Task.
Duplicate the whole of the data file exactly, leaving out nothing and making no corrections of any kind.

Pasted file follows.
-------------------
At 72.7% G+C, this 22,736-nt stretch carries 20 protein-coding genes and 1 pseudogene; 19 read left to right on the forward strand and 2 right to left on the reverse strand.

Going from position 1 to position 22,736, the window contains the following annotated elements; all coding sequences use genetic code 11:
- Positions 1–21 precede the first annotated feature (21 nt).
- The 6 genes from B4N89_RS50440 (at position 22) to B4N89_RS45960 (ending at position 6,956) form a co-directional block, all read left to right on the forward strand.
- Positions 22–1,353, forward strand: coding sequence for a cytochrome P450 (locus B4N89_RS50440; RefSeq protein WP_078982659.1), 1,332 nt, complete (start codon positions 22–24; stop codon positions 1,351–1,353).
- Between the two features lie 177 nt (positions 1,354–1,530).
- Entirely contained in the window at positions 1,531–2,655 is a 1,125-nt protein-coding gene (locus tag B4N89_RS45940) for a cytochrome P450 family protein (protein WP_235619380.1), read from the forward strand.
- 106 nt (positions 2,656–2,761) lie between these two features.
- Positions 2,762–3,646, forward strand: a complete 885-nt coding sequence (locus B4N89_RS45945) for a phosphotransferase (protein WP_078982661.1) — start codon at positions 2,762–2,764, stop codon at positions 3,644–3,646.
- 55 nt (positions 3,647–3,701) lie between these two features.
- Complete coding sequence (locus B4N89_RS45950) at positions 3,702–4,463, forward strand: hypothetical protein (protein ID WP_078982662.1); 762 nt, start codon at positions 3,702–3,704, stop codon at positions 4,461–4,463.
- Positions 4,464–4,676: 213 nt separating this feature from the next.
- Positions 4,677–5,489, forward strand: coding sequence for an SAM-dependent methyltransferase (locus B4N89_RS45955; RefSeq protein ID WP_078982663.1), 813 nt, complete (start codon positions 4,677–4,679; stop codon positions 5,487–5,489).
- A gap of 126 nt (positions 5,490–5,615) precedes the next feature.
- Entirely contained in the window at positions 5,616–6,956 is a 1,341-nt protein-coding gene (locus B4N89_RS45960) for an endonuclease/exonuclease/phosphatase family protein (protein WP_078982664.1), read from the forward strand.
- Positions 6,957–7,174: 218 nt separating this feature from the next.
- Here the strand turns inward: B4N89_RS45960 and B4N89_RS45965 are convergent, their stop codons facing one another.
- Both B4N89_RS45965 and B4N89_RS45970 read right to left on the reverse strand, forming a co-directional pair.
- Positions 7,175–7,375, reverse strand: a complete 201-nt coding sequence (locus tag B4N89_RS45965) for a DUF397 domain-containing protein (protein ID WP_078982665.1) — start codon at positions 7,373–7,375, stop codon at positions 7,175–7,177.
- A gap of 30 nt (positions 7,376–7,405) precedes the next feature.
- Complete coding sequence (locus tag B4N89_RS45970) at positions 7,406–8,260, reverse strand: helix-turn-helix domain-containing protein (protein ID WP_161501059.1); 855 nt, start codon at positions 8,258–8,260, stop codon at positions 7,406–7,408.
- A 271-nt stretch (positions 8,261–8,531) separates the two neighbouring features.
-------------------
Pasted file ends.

At 72.7% G+C, this 22,736-nt stretch carries 20 protein-coding genes and 1 pseudogene; 19 read left to right on the forward strand and 2 right to left on the reverse strand.

Going from position 1 to position 22,736, the window contains the following annotated elements; all coding sequences use genetic code 11:
- Positions 1–21 precede the first annotated feature (21 nt).
- The 6 genes from B4N89_RS50440 (at position 22) to B4N89_RS45960 (ending at position 6,956) form a co-directional block, all read left to right on the forward strand.
- Positions 22–1,353, forward strand: coding sequence for a cytochrome P450 (locus B4N89_RS50440; RefSeq protein WP_078982659.1), 1,332 nt, complete (start codon positions 22–24; stop codon positions 1,351–1,353).
- Between the two features lie 177 nt (positions 1,354–1,530).
- Entirely contained in the window at positions 1,531–2,655 is a 1,125-nt protein-coding gene (locus tag B4N89_RS45940) for a cytochrome P450 family protein (protein WP_235619380.1), read from the forward strand.
- 106 nt (positions 2,656–2,761) lie between these two features.
- Positions 2,762–3,646, forward strand: a complete 885-nt coding sequence (locus B4N89_RS45945) for a phosphotransferase (protein WP_078982661.1) — start codon at positions 2,762–2,764, stop codon at positions 3,644–3,646.
- 55 nt (positions 3,647–3,701) lie between these two features.
- Complete coding sequence (locus B4N89_RS45950) at positions 3,702–4,463, forward strand: hypothetical protein (protein ID WP_078982662.1); 762 nt, start codon at positions 3,702–3,704, stop codon at positions 4,461–4,463.
- Positions 4,464–4,676: 213 nt separating this feature from the next.
- Positions 4,677–5,489, forward strand: coding sequence for an SAM-dependent methyltransferase (locus B4N89_RS45955; RefSeq protein ID WP_078982663.1), 813 nt, complete (start codon positions 4,677–4,679; stop codon positions 5,487–5,489).
- A gap of 126 nt (positions 5,490–5,615) precedes the next feature.
- Entirely contained in the window at positions 5,616–6,956 is a 1,341-nt protein-coding gene (locus B4N89_RS45960) for an endonuclease/exonuclease/phosphatase family protein (protein WP_078982664.1), read from the forward strand.
- Positions 6,957–7,174: 218 nt separating this feature from the next.
- Here the strand turns inward: B4N89_RS45960 and B4N89_RS45965 are convergent, their stop codons facing one another.
- Both B4N89_RS45965 and B4N89_RS45970 read right to left on the reverse strand, forming a co-directional pair.
- Positions 7,175–7,375, reverse strand: a complete 201-nt coding sequence (locus tag B4N89_RS45965) for a DUF397 domain-containing protein (protein ID WP_078982665.1) — start codon at positions 7,373–7,375, stop codon at positions 7,175–7,177.
- A gap of 30 nt (positions 7,376–7,405) precedes the next feature.
- Complete coding sequence (locus tag B4N89_RS45970) at positions 7,406–8,260, reverse strand: helix-turn-helix domain-containing protein (protein ID WP_161501059.1); 855 nt, start codon at positions 8,258–8,260, stop codon at positions 7,406–7,408.
- A 271-nt stretch (positions 8,261–8,531) separates the two neighbouring features.